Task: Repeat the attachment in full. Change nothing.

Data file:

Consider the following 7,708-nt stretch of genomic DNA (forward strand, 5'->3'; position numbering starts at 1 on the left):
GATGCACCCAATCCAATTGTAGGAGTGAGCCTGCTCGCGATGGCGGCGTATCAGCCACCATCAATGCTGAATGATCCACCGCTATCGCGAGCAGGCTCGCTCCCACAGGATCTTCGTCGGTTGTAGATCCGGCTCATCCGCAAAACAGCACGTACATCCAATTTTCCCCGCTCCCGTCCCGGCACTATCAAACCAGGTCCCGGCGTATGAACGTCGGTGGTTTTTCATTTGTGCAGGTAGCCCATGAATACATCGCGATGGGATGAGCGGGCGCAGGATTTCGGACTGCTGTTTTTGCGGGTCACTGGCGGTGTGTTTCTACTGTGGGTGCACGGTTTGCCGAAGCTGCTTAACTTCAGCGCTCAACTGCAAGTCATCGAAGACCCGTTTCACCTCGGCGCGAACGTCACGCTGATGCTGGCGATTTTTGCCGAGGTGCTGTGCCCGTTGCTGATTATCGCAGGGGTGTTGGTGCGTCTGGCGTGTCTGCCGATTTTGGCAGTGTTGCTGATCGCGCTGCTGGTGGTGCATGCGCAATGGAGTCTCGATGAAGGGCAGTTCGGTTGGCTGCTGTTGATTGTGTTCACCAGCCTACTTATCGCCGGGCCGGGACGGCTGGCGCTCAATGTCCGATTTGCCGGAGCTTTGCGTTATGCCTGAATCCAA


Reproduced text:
Consider the following 7,708-nt stretch of genomic DNA (forward strand, 5'->3'; position numbering starts at 1 on the left):
GATGCACCCAATCCAATTGTAGGAGTGAGCCTGCTCGCGATGGCGGCGTATCAGCCACCATCAATGCTGAATGATCCACCGCTATCGCGAGCAGGCTCGCTCCCACAGGATCTTCGTCGGTTGTAGATCCGGCTCATCCGCAAAACAGCACGTACATCCAATTTTCCCCGCTCCCGTCCCGGCACTATCAAACCAGGTCCCGGCGTATGAACGTCGGTGGTTTTTCATTTGTGCAGGTAGCCCATGAATACATCGCGATGGGATGAGCGGGCGCAGGATTTCGGACTGCTGTTTTTGCGGGTCACTGGCGGTGTGTTTCTACTGTGGGTGCACGGTTTGCCGAAGCTGCTTAACTTCAGCGCTCAACTGCAAGTCATCGAAGACCCGTTTCACCTCGGCGCGAACGTCACGCTGATGCTGGCGATTTTTGCCGAGGTGCTGTGCCCGTTGCTGATTATCGCAGGGGTGTTGGTGCGTCTGGCGTGTCTGCCGATTTTGGCAGTGTTGCTGATCGCGCTGCTGGTGGTGCATGCGCAATGGAGTCTCGATGAAGGGCAGTTCGGTTGGCTGCTGTTGATTGTGTTCACCAGCCTACTTATCGCCGGGCCGGGACGGCTGGCGCTCAATGTCCGATTTGCCGGAGCTTTGCGTTATGCCTGAATCCAA